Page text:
Mechanized farine plants commissioned in Rupununi villages

The equipment in the Moco Moco facility: The presser is on the left and grater on the right.

Canadian development organization, CUSO International, recently commissioned farine processing facilities in two villages in the North Rupununi.

The Wowetta Village facility in North Rupununi was commissioned on October 26, 2018, while the Moco Moco village facility in central Rupununi was commissioned on October 27. Both farine processing facilities were in operation since October 2017. The development of the facilities began in 2013, when CUSO International recognized the significance of cassava in sustaining and empowering indigenous communities in the Rupununi.

The objectives of the two projects are to provide opportunities for each community to stock and store thousands of pounds of farine for natural disaster preparedness. The organization saw the need to ensure food security for remote communities in the hinterland that are affected by the natural disasters like flooding and droughts brought on by climate change. It is seen as a way to increase disaster preparedness and to bring revenue into the communities.

The Moco Moco processing facility

A release from CUSO international stated, “The projects have stimulated the development of a new business approach: plant and supply. Primarily a household business, surplus products are traditionally sold within the communities or the nearest hub – Lethem in central Rupununi – depending on prevailing needs”.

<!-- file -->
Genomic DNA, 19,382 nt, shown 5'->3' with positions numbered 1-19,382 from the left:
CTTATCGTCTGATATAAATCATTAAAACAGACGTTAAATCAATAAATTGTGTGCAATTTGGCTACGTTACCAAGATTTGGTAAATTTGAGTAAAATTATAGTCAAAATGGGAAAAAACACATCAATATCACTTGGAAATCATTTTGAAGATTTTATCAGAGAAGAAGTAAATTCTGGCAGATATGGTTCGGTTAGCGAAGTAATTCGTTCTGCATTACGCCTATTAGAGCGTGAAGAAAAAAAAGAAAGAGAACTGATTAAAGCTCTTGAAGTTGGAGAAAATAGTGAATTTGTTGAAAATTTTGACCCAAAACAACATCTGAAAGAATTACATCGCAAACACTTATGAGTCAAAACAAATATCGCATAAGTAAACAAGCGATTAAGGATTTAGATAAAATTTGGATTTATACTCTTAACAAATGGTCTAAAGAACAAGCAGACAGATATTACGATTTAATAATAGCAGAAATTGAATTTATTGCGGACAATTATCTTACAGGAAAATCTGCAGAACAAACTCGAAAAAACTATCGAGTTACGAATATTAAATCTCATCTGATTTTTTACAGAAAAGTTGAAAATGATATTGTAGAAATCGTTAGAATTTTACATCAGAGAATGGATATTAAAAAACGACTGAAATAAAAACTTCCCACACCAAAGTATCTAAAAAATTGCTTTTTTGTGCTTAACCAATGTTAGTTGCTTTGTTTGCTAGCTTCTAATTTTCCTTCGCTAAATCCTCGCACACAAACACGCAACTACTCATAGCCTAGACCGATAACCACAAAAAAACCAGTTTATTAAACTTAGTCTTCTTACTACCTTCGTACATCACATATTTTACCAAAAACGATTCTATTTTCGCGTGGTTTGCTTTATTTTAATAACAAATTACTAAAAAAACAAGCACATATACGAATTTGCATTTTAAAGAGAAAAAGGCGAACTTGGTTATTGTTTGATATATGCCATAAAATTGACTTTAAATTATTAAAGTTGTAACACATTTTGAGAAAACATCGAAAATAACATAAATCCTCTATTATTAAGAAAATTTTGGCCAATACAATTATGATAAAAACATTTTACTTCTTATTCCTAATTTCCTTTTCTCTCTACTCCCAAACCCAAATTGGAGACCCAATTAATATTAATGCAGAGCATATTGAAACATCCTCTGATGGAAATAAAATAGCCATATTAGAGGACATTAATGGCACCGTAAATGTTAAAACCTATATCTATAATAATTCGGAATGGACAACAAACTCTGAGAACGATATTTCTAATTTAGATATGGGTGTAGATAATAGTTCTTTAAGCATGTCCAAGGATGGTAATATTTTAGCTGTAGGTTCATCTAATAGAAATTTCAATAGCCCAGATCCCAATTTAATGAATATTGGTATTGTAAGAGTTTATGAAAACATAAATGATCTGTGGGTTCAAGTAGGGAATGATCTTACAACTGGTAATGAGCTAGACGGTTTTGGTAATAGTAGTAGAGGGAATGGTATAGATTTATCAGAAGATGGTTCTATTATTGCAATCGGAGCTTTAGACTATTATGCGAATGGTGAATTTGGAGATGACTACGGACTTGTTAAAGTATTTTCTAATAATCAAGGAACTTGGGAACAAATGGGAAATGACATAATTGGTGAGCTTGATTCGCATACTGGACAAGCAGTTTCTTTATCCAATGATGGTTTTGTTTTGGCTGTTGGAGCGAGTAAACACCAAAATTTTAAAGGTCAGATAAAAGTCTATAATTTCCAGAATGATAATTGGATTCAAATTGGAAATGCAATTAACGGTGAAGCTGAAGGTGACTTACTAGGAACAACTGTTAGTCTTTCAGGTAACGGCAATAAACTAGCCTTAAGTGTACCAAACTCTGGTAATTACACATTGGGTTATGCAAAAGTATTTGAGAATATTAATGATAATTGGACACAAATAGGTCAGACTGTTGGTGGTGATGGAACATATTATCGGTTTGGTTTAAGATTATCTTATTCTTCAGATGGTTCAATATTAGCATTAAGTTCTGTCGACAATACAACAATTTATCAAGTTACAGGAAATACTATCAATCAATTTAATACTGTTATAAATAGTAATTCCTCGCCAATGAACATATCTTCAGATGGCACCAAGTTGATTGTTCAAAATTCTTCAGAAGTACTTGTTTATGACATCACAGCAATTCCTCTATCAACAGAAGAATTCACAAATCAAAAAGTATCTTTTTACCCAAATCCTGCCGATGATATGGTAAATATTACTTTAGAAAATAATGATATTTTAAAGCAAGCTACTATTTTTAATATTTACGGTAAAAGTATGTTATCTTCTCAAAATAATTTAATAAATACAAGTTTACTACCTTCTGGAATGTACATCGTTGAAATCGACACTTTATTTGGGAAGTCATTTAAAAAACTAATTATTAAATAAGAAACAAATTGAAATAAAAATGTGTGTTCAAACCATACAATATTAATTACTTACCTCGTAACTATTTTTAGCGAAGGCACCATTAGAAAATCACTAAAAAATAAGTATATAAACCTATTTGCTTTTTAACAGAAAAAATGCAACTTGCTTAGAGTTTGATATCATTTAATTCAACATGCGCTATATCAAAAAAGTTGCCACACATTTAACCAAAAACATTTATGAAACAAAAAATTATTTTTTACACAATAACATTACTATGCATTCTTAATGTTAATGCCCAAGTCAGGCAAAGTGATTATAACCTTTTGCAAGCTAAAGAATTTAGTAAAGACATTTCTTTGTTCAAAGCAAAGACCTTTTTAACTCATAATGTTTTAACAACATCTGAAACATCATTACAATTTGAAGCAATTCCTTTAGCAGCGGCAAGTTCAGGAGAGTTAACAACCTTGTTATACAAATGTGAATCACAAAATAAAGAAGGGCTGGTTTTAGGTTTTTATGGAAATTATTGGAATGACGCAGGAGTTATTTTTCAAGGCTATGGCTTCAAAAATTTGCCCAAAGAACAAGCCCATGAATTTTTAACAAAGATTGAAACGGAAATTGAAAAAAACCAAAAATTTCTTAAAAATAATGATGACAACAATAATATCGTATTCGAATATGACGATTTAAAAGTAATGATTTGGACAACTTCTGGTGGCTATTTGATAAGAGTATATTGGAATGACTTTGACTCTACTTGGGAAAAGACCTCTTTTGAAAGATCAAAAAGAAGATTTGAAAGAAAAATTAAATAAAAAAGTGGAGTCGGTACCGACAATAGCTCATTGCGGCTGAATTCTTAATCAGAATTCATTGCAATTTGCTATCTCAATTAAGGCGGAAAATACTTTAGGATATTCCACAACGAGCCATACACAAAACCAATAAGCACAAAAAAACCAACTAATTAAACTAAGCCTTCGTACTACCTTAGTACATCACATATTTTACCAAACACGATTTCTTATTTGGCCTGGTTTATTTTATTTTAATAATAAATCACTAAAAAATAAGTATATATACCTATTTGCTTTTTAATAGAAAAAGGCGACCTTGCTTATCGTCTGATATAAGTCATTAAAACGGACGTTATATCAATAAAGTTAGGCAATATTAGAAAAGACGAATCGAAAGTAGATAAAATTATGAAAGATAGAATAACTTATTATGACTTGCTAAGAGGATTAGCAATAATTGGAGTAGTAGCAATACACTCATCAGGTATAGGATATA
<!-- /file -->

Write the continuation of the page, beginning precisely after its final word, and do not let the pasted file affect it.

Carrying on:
The facilities, which aim to improve and increase the production cycle, takes the processing time of the cassava from some ten hours to just about three hours.

The press release stated, “The farine processing facilities at Wowetta and Moco Moco are a dramatic demonstration of the evolution from the traditional processing environment to use of a mechanized, monitored system. The facilities are also encouraging local research based on the experience generated during processing.” Information from the research can later be used to promote environmental protection and promote a green economy.

Community members were trained and have designed systems to manage the annual farine stockpile as part of the disaster preparedness strategy. They were also trained to efficiently manage and account for every activity undertaken. The workforce targeted by the projects were women, who play a significant role in food sourcing within the indigenous communities.  Through the developmental stages of the project, the Moco Moco community, through community initiative, managed to set up a 6.5 acre cassava farm. Crops from the farm contribute to the farine stockpile system for the community.

The partners in the project include, Conservation International Guyana, the Ministry of Indigenous Peoples Affairs and CUSO International.

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